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Grammy Award Winning organist Paul Jacobs tackles "Music from Paris" for Pacific Symphony's Sunday evening "Pedals and Pipes" solo recital
April 11, 2013
Organ master and longtime Pacific Symphony favorite, Paul Jacobs, returns for a solo recital of “Music From Paris” during the final concert of the “Pedals and Pipes” series this season, filled with the bellowing sounds of the majestic $3.1—million William J. Gillespie Concert Organ. The evening showcases music from the French repertoire, which Jacobs claims “touches the soul in a very different way.” Highlighting this Parisian collection, Jacobs performs selections from Oliver Messiaen’s “Livre du Saint Sacrement,” the very piece for which he was awarded Best Solo Instrumental Grammy of the Year in 2010, as well as works by Vierne, Boulanger, Duruflé and Guilmant. Projected images#8212;unique to this concert#8212;give the audience an up—close look at the sheer amount of skill (both physically and musically) needed to take on an instrument of this magnitude.
Described by the Chicago Tribune as “one of the most supremely gifted organists of his generation,” Jacobs performs this single—night concert on Sunday, May 5, at 7:30 p.m. in the Renée and Henry Segerstrom Concert Hall. Tickets are $20—54; for more information or to purchase tickets call (714) 755—5799 or visit www.PacificSymphony.org.
To help explain why he chose the selected works on the evening’s program, Jacobs delves into the historical importance of a particular organ builder: “In 19th—century Paris, there arose one of the most influential and important organ builders in history: Cavaillé—Coll. His ingenious mechanical and musical innovations to the instrument inspired the creativity of numerous French organists who were also composers, including Boulanger, Duruflé, Guilmant, Messiaen and Vierne—all of whom we’ll hear on the program.”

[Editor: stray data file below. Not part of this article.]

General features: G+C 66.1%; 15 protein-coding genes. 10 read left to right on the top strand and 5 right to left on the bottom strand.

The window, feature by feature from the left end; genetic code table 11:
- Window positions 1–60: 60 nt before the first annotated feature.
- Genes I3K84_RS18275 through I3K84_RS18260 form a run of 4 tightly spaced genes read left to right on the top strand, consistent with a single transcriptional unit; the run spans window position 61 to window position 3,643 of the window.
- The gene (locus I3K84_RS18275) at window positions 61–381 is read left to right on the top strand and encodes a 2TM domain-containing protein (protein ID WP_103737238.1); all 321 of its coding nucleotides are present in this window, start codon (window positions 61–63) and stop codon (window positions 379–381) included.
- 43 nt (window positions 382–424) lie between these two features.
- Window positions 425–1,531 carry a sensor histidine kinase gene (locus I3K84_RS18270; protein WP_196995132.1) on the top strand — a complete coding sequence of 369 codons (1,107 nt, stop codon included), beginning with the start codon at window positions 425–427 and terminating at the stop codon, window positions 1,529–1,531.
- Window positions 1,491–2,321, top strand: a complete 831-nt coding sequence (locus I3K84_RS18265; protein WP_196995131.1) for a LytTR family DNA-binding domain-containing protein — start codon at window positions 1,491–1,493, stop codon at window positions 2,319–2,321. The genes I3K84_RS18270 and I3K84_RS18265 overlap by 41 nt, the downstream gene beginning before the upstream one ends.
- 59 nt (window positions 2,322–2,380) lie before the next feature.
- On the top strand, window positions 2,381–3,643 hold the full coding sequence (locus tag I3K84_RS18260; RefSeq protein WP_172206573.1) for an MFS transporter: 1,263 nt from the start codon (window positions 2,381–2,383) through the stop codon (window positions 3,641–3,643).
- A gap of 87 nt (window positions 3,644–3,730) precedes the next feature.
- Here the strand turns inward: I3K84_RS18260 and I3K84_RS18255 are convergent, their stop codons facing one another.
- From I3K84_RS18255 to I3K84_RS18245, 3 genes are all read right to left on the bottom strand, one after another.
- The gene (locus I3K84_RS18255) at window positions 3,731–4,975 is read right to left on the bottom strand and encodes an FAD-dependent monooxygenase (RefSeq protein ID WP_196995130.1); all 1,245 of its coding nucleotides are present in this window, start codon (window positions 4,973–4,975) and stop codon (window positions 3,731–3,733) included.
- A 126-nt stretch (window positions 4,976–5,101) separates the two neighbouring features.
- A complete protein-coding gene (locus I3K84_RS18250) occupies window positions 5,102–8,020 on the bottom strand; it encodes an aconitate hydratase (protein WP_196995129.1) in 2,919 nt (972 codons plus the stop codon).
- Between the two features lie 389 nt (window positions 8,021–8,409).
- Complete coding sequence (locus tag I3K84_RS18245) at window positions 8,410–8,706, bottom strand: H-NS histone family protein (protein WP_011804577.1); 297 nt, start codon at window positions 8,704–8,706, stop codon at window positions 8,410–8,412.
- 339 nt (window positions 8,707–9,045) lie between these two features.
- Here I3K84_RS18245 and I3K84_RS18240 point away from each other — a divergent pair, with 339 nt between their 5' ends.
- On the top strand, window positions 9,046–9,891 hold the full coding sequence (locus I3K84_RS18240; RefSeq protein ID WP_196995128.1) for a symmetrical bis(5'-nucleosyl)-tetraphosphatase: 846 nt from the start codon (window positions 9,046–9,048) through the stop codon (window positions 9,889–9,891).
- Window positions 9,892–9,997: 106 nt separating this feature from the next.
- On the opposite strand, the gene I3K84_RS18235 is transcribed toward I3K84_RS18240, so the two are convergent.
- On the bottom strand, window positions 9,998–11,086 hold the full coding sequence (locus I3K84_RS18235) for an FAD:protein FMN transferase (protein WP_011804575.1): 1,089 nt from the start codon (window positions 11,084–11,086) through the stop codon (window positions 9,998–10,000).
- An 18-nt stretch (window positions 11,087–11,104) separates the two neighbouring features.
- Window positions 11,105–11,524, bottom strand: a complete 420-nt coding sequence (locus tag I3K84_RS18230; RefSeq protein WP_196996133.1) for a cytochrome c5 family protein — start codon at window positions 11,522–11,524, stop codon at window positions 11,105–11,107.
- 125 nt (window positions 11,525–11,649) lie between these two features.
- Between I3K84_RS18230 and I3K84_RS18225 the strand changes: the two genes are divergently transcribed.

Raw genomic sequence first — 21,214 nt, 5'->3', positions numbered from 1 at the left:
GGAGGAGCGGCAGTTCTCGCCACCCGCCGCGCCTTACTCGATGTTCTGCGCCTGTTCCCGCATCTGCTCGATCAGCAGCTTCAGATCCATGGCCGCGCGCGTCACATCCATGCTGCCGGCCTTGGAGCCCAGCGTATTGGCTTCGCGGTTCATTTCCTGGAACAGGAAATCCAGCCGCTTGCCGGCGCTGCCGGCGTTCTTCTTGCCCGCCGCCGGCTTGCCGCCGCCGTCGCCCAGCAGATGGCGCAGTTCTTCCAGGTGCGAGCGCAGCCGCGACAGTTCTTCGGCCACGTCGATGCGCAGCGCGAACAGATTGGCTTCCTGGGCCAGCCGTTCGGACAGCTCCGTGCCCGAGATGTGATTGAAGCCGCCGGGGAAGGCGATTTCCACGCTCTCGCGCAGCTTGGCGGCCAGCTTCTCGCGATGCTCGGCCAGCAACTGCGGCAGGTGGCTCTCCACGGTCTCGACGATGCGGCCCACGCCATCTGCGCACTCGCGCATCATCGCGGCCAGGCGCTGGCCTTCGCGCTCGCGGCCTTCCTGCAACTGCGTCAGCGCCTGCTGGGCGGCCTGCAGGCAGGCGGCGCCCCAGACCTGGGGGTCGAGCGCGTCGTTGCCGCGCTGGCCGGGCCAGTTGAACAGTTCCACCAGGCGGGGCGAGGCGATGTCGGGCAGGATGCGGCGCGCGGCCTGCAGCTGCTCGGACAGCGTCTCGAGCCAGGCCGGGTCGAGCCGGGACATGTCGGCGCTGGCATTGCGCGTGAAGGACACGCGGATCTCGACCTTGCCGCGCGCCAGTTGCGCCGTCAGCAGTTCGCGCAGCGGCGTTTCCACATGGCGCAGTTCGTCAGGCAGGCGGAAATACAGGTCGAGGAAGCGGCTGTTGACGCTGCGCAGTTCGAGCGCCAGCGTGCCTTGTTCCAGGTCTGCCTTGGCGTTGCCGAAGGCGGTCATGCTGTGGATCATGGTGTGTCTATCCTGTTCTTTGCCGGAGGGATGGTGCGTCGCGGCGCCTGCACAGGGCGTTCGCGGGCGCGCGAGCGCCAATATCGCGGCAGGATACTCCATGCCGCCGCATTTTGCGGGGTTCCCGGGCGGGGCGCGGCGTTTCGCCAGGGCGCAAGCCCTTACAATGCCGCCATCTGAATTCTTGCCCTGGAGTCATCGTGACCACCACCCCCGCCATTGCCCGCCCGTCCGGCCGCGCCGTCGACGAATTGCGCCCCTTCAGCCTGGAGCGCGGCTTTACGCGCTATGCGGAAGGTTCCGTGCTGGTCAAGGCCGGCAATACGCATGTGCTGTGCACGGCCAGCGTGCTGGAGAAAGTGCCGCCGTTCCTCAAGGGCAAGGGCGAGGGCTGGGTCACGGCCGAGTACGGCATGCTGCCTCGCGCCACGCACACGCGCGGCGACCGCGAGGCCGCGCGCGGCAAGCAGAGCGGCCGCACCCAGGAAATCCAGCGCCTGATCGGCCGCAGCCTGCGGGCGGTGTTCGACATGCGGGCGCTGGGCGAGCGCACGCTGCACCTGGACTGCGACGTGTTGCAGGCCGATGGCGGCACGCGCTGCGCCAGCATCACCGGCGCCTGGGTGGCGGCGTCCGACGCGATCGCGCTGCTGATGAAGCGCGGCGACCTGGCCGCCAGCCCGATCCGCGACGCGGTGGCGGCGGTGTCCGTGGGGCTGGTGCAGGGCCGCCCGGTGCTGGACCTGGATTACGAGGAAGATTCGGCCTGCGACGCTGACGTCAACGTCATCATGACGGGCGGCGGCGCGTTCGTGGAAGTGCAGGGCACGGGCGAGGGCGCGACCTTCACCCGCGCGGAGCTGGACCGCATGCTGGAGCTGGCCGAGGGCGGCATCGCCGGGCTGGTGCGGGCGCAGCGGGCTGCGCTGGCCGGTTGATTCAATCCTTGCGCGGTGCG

To start the evening, Jacobs plays the final movement from Louis Vierne’s Symphony No. 1. The word “symphony” is a compositional term usually reserved for orchestral works, but in this case, the organ is the only instrument considered worthy of carrying this large—scale title. This work is followed by Prelude in F Minor by Nadia Boulanger, one of Vierne’s most famous organ students, who as a teacher herself earned a reputation for her commitment to pure musical expression over mere display. Suite, Op. 5—composed by another of Vierne’s students, Maurice Duruflé —contains three movements with harmonies that hint of Ravel and a toccata finale reminiscent of Bach. Oliver Messiaen’s “Livre du Saint Sacrement” is a favorite among organ enthusiasts, and the program concludes with Alexandre Guilmant’s Sonata in D Minor, dedicated to King Leopold II of Belgium.